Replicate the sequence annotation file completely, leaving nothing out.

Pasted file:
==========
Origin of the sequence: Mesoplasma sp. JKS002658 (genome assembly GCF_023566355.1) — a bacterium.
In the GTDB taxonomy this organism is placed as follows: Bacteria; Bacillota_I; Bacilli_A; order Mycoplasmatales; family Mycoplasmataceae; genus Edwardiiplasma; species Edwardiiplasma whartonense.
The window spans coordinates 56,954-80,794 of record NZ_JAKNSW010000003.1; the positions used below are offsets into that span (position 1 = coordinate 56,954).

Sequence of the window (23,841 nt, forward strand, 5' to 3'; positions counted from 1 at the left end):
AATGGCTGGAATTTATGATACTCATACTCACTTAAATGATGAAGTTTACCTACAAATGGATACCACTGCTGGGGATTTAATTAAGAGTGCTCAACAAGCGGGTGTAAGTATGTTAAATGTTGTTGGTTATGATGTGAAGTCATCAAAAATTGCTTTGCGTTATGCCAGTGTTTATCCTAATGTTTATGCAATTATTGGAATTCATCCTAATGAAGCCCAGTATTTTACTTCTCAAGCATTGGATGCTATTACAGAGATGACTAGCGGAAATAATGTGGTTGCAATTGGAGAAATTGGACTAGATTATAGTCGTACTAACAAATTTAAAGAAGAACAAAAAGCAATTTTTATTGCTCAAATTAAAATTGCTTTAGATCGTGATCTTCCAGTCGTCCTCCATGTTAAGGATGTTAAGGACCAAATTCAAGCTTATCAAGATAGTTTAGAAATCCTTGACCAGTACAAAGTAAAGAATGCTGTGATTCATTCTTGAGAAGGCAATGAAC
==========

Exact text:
Origin of the sequence: Mesoplasma sp. JKS002658 (genome assembly GCF_023566355.1) — a bacterium.
In the GTDB taxonomy this organism is placed as follows: Bacteria; Bacillota_I; Bacilli_A; order Mycoplasmatales; family Mycoplasmataceae; genus Edwardiiplasma; species Edwardiiplasma whartonense.
The window spans coordinates 56,954-80,794 of record NZ_JAKNSW010000003.1; the positions used below are offsets into that span (position 1 = coordinate 56,954).

Sequence of the window (23,841 nt, forward strand, 5' to 3'; positions counted from 1 at the left end):
AATGGCTGGAATTTATGATACTCATACTCACTTAAATGATGAAGTTTACCTACAAATGGATACCACTGCTGGGGATTTAATTAAGAGTGCTCAACAAGCGGGTGTAAGTATGTTAAATGTTGTTGGTTATGATGTGAAGTCATCAAAAATTGCTTTGCGTTATGCCAGTGTTTATCCTAATGTTTATGCAATTATTGGAATTCATCCTAATGAAGCCCAGTATTTTACTTCTCAAGCATTGGATGCTATTACAGAGATGACTAGCGGAAATAATGTGGTTGCAATTGGAGAAATTGGACTAGATTATAGTCGTACTAACAAATTTAAAGAAGAACAAAAAGCAATTTTTATTGCTCAAATTAAAATTGCTTTAGATCGTGATCTTCCAGTCGTCCTCCATGTTAAGGATGTTAAGGACCAAATTCAAGCTTATCAAGATAGTTTAGAAATCCTTGACCAGTACAAAGTAAAGAATGCTGTGATTCATTCTTGAGAAGGCAATGAAC